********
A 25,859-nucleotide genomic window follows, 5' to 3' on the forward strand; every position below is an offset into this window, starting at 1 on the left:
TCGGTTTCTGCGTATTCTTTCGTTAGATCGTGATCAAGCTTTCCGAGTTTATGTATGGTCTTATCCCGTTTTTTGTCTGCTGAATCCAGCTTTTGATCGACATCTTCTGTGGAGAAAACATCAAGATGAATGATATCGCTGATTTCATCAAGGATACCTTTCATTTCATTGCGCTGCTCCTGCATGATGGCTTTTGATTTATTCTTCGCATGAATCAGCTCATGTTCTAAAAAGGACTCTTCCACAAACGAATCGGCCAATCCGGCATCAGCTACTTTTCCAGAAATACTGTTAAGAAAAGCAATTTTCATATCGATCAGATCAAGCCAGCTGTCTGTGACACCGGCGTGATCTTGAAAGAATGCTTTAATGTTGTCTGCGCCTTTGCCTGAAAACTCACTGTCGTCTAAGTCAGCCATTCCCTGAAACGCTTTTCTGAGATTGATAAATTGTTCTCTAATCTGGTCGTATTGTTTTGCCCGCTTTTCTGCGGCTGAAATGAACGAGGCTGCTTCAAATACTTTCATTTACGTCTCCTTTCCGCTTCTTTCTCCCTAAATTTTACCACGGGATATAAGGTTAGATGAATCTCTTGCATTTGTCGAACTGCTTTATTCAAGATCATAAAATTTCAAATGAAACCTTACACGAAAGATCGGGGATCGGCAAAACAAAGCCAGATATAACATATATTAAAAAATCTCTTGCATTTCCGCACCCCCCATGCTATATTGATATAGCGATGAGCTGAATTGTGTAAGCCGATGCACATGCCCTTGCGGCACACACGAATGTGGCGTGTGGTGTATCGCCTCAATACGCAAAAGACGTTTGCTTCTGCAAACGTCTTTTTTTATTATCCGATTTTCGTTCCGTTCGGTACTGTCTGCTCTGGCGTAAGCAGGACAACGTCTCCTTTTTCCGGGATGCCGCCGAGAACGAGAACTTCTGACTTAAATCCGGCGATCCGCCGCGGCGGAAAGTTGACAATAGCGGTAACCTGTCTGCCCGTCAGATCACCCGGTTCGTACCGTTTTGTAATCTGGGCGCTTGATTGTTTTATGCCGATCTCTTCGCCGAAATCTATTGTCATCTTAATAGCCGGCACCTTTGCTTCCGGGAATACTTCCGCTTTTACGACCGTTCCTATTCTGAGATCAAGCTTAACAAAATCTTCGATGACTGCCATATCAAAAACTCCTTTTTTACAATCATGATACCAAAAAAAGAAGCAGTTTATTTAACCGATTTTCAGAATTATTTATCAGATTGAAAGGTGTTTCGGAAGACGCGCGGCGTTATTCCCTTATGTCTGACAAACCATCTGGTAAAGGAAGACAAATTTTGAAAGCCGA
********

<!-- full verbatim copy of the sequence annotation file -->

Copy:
A 25,859-nucleotide genomic window follows, 5' to 3' on the forward strand; every position below is an offset into this window, starting at 1 on the left:
TCGGTTTCTGCGTATTCTTTCGTTAGATCGTGATCAAGCTTTCCGAGTTTATGTATGGTCTTATCCCGTTTTTTGTCTGCTGAATCCAGCTTTTGATCGACATCTTCTGTGGAGAAAACATCAAGATGAATGATATCGCTGATTTCATCAAGGATACCTTTCATTTCATTGCGCTGCTCCTGCATGATGGCTTTTGATTTATTCTTCGCATGAATCAGCTCATGTTCTAAAAAGGACTCTTCCACAAACGAATCGGCCAATCCGGCATCAGCTACTTTTCCAGAAATACTGTTAAGAAAAGCAATTTTCATATCGATCAGATCAAGCCAGCTGTCTGTGACACCGGCGTGATCTTGAAAGAATGCTTTAATGTTGTCTGCGCCTTTGCCTGAAAACTCACTGTCGTCTAAGTCAGCCATTCCCTGAAACGCTTTTCTGAGATTGATAAATTGTTCTCTAATCTGGTCGTATTGTTTTGCCCGCTTTTCTGCGGCTGAAATGAACGAGGCTGCTTCAAATACTTTCATTTACGTCTCCTTTCCGCTTCTTTCTCCCTAAATTTTACCACGGGATATAAGGTTAGATGAATCTCTTGCATTTGTCGAACTGCTTTATTCAAGATCATAAAATTTCAAATGAAACCTTACACGAAAGATCGGGGATCGGCAAAACAAAGCCAGATATAACATATATTAAAAAATCTCTTGCATTTCCGCACCCCCCATGCTATATTGATATAGCGATGAGCTGAATTGTGTAAGCCGATGCACATGCCCTTGCGGCACACACGAATGTGGCGTGTGGTGTATCGCCTCAATACGCAAAAGACGTTTGCTTCTGCAAACGTCTTTTTTTATTATCCGATTTTCGTTCCGTTCGGTACTGTCTGCTCTGGCGTAAGCAGGACAACGTCTCCTTTTTCCGGGATGCCGCCGAGAACGAGAACTTCTGACTTAAATCCGGCGATCCGCCGCGGCGGAAAGTTGACAATAGCGGTAACCTGTCTGCCCGTCAGATCACCCGGTTCGTACCGTTTTGTAATCTGGGCGCTTGATTGTTTTATGCCGATCTCTTCGCCGAAATCTATTGTCATCTTAATAGCCGGCACCTTTGCTTCCGGGAATACTTCCGCTTTTACGACCGTTCCTATTCTGAGATCAAGCTTAACAAAATCTTCGATGACTGCCATATCAAAAACTCCTTTTTTACAATCATGATACCAAAAAAAGAAGCAGTTTATTTAACCGATTTTCAGAATTATTTATCAGATTGAAAGGTGTTTCGGAAGACGCGCGGCGTTATTCCCTTATGTCTGACAAACCATCTGGTAAAGGAAGACAAATTTTGAAAGCCGA